Federal Government - Definition, Examples, Cases, Processes (2023)

Federal Government meaning in law

A federal government is a system of government that divides the power between a larger central government, and the local and regional governments beneath it. In the United States, the federal government’s powers were established by the Constitution. Perfect examples of federal governments are those that function best in large countries with a broad diversity among its citizens, though where a common culture still exists, which ties everyone together. To explore this concept, consider the following federal government definition.

Definition of Federal Government


  1. A system of government in which power is divided between a central, larger government, and the local, regional, or state governments beneath it.


1635-1645 Latin foederal – (league)

What is Federal Government

A federal government is a system designed to take power from the rich and give it to the poor, so to speak. Power is divided among the larger, stronger, central government of a nation, and the smaller state and regional governments within that nation. This is done by assigning certain responsibilities to each sector so that the central government has its own job to do, as do the state and local governments.

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In the United States, the Constitution dictates that the federal government can maintain control over things like the creation of currency, the granting of patents, and the creation of the lower courts, to name a few. Another example of a federal government responsibility includes the power to declare war. These are known as “delegated powers,” and are specifically listed in Article 1 of the U.S. Constitution.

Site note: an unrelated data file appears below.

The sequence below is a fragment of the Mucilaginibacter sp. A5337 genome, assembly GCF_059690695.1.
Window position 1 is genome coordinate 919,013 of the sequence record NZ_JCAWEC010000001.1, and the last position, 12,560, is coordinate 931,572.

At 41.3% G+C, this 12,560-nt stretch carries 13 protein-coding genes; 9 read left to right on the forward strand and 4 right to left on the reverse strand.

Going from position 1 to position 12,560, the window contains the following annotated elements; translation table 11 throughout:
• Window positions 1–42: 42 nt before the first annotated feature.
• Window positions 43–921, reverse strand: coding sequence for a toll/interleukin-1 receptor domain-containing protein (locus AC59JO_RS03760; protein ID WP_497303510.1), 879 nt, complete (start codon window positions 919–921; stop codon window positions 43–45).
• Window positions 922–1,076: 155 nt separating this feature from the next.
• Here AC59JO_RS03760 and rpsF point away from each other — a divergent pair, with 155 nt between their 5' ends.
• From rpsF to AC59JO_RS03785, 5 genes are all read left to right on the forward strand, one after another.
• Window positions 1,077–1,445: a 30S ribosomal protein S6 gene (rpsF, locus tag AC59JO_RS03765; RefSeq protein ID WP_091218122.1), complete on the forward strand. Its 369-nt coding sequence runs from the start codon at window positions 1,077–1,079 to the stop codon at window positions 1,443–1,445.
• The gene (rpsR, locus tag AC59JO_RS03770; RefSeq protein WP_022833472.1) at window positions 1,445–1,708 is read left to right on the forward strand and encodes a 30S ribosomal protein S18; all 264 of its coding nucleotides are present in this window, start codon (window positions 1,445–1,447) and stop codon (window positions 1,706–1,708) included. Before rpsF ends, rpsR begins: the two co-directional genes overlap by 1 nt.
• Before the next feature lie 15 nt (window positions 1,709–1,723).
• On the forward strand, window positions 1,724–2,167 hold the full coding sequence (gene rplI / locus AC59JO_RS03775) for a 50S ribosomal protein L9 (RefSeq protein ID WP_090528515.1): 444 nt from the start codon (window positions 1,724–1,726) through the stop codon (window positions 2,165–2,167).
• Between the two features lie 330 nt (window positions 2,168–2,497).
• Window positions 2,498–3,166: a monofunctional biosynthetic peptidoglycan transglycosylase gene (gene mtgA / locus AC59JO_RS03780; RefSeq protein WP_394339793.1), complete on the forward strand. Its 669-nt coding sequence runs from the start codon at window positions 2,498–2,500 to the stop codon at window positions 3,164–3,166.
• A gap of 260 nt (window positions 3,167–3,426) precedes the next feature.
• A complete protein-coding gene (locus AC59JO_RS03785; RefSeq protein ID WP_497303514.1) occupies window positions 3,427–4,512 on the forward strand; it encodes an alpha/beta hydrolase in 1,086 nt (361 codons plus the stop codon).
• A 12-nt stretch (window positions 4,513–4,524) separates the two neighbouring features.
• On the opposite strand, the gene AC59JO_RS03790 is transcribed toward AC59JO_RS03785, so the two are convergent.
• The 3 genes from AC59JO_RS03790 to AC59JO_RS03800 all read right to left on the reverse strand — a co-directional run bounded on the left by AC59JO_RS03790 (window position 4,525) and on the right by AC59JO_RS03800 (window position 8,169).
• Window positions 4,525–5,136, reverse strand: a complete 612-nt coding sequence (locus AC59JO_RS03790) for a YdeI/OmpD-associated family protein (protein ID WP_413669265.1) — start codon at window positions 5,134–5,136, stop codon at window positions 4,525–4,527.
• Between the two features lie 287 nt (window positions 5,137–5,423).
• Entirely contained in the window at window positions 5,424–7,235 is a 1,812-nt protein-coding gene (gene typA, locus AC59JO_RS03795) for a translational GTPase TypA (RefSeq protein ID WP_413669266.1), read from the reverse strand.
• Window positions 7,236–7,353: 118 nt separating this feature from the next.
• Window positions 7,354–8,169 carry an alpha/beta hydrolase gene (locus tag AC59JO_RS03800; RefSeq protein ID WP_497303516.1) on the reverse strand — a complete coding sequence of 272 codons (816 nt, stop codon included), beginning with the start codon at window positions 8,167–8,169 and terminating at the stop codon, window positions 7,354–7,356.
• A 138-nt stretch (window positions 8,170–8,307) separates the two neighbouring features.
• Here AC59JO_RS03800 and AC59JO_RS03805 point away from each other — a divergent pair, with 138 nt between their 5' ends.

Branches of Federal Government

Even though the Constitution splits powers between the federal government and the states, the framers of the Constitution wanted further assurances that the central government could not gain oppressive authority. To that end, three branches of federal government were created, each with its own powers and responsibilities, and each one having the authority to check up on the others. This is known as a system of checks and balances

The Legislative Branch

The legislative branch of the United States federal government is another name for Congress, and Congress is divided into two houses: the Senate, and the House of Representatives. The main function of the legislative branch is to create laws.